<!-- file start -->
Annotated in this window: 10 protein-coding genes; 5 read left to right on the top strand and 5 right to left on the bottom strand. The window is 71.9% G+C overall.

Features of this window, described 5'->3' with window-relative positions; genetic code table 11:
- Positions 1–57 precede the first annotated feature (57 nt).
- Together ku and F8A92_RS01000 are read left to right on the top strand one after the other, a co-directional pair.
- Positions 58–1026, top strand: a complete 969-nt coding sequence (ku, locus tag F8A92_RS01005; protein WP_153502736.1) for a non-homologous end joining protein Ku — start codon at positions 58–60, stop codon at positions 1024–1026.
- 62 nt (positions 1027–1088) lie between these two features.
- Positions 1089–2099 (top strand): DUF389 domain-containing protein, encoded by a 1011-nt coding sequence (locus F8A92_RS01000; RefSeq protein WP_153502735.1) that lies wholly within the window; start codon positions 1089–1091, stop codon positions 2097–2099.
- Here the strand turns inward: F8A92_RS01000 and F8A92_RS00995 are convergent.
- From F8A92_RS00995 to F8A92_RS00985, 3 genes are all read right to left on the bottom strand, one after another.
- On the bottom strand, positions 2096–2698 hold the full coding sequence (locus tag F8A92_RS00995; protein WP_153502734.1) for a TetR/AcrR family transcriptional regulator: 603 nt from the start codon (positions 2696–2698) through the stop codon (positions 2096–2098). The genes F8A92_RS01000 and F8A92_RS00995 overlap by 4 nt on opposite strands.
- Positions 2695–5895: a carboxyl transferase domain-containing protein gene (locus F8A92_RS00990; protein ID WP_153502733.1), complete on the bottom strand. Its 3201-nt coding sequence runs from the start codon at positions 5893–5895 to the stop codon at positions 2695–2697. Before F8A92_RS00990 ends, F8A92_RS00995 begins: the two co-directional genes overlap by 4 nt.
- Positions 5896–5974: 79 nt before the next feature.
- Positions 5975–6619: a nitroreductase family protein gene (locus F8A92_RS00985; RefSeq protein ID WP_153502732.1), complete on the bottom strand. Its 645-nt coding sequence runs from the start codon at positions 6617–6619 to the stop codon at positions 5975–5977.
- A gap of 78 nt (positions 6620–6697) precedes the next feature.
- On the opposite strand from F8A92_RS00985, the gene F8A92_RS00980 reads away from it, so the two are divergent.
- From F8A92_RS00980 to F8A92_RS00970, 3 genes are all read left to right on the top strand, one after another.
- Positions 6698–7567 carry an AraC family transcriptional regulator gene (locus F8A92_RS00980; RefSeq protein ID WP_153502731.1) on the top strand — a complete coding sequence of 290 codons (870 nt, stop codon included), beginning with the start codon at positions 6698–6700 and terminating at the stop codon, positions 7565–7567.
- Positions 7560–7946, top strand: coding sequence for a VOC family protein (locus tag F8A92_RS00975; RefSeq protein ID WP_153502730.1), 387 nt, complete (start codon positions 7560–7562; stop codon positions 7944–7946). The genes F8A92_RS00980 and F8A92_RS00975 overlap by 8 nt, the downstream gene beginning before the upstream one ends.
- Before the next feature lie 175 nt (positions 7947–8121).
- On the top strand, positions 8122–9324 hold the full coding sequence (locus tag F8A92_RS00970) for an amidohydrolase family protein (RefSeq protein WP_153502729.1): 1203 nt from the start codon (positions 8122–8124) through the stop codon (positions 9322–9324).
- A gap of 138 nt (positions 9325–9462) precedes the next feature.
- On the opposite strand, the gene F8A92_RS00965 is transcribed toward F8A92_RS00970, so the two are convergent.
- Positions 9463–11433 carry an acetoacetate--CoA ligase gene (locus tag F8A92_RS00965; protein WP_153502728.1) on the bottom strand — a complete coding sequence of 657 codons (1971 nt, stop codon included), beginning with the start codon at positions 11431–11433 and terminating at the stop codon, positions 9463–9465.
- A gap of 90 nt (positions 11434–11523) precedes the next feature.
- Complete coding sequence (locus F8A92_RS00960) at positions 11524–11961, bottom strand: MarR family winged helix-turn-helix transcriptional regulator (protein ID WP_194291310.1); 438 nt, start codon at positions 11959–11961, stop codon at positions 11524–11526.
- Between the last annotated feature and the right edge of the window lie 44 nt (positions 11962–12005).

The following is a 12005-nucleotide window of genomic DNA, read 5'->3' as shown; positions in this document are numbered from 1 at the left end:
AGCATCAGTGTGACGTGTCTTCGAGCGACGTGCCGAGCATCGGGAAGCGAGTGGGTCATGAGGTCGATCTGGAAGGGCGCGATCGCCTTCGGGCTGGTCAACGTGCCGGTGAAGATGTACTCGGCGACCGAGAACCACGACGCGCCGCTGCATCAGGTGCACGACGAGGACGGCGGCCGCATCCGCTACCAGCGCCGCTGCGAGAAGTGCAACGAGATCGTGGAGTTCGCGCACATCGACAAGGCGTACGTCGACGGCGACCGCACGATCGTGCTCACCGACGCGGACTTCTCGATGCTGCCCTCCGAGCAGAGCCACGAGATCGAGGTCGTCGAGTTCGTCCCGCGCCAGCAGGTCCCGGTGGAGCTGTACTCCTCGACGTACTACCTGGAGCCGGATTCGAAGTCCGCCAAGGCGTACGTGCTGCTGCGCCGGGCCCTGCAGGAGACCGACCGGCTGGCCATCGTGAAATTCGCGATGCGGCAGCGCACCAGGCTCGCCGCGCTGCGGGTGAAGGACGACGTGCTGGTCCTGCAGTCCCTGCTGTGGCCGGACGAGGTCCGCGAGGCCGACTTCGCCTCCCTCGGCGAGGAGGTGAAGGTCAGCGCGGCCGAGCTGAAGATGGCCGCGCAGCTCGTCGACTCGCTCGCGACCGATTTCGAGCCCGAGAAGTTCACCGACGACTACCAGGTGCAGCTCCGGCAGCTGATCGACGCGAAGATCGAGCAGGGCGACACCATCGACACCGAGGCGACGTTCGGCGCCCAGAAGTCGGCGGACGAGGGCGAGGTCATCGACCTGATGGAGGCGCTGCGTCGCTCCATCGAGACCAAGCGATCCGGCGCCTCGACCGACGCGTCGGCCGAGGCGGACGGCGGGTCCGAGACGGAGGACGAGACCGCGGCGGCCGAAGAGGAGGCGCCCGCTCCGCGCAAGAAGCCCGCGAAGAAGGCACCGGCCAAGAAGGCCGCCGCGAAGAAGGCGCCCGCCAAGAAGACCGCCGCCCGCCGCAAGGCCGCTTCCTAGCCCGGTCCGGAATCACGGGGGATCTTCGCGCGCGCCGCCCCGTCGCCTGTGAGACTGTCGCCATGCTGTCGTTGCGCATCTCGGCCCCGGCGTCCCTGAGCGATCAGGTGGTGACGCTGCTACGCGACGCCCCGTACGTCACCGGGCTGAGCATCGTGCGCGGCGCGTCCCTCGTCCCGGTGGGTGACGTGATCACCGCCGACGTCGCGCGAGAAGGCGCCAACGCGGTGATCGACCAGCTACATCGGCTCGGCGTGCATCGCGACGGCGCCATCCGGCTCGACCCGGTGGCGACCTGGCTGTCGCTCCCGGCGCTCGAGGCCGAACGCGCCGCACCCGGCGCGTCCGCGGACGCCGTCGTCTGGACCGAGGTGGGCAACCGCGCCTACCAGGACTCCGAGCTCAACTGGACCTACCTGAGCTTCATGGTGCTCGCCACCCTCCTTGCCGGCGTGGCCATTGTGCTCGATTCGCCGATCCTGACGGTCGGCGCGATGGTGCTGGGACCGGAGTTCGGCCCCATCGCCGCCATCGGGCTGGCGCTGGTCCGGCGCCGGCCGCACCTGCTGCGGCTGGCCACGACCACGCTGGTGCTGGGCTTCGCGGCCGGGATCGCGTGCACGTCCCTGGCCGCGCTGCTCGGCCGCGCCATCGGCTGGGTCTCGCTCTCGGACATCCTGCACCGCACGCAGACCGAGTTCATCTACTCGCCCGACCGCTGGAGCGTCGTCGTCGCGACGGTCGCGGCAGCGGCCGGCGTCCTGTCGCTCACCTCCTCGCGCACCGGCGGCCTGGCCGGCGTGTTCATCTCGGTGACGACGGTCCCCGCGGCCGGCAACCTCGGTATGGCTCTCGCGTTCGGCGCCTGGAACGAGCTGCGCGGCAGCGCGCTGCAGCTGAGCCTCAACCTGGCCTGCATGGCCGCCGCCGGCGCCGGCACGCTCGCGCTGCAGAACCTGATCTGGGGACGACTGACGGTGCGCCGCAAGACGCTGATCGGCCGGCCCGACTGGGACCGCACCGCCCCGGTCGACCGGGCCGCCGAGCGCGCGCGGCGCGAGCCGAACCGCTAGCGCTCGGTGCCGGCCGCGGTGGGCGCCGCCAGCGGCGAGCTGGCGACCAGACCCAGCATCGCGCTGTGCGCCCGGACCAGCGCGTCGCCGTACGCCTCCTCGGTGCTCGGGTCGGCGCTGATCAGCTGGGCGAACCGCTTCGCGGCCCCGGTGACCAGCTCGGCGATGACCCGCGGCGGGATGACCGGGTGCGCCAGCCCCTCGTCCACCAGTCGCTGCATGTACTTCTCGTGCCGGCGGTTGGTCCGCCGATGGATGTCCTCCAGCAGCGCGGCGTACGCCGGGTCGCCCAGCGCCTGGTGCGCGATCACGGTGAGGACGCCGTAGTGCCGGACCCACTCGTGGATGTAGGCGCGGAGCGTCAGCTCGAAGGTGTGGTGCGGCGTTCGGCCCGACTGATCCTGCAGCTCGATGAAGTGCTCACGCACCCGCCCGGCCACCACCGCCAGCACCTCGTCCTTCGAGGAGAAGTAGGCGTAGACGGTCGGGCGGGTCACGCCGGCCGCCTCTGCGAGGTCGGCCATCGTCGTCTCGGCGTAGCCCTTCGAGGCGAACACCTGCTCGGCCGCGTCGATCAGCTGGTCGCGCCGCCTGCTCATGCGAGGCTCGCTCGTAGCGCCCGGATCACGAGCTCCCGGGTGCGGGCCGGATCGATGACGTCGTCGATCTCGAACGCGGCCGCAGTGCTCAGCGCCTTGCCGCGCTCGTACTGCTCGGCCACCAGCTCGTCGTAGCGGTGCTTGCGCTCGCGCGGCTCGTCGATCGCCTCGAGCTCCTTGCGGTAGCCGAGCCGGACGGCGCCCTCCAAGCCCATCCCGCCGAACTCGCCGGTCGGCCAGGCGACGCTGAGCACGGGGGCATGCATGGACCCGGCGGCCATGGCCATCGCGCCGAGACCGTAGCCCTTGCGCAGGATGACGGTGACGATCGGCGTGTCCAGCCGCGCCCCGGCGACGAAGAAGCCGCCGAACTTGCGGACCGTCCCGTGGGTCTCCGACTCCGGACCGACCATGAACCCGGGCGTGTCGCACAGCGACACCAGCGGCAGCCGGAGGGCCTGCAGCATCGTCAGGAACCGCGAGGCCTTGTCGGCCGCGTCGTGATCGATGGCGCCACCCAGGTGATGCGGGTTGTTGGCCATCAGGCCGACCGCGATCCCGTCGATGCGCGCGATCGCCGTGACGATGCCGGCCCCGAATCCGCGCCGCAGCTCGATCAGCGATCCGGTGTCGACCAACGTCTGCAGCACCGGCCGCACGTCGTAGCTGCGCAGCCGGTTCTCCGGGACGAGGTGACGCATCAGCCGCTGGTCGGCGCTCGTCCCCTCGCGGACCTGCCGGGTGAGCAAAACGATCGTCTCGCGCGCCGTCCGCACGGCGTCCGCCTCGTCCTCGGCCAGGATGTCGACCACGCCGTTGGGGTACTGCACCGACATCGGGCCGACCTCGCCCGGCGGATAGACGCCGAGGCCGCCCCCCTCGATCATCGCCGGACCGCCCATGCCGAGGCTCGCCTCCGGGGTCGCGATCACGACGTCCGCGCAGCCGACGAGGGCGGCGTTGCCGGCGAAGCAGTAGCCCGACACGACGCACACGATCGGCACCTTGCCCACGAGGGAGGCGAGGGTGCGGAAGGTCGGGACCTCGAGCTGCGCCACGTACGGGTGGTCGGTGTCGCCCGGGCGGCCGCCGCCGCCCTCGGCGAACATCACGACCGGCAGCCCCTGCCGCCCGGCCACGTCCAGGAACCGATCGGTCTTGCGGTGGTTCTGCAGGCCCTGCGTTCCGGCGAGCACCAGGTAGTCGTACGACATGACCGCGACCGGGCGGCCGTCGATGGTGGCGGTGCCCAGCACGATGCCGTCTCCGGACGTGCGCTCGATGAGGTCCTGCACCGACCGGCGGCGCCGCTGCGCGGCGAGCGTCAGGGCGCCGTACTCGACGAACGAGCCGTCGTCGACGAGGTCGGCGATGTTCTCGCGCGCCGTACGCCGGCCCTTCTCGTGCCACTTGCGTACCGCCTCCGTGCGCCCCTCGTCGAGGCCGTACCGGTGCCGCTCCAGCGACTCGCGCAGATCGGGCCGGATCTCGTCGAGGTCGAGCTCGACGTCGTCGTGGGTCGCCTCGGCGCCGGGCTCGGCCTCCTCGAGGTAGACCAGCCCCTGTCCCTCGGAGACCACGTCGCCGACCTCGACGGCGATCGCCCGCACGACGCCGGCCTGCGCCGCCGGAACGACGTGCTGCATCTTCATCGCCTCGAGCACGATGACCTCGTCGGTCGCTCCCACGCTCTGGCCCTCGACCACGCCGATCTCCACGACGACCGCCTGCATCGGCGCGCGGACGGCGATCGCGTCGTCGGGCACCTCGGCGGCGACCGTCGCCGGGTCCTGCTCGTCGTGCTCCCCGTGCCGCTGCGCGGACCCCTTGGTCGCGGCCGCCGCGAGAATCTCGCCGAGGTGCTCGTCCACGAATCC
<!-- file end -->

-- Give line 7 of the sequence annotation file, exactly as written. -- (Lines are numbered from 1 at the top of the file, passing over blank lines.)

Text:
- Positions 1089–2099 (top strand): DUF389 domain-containing protein, encoded by a 1011-nt coding sequence (locus F8A92_RS01000; RefSeq protein WP_153502735.1) that lies wholly within the window; start codon positions 1089–1091, stop codon positions 2097–2099.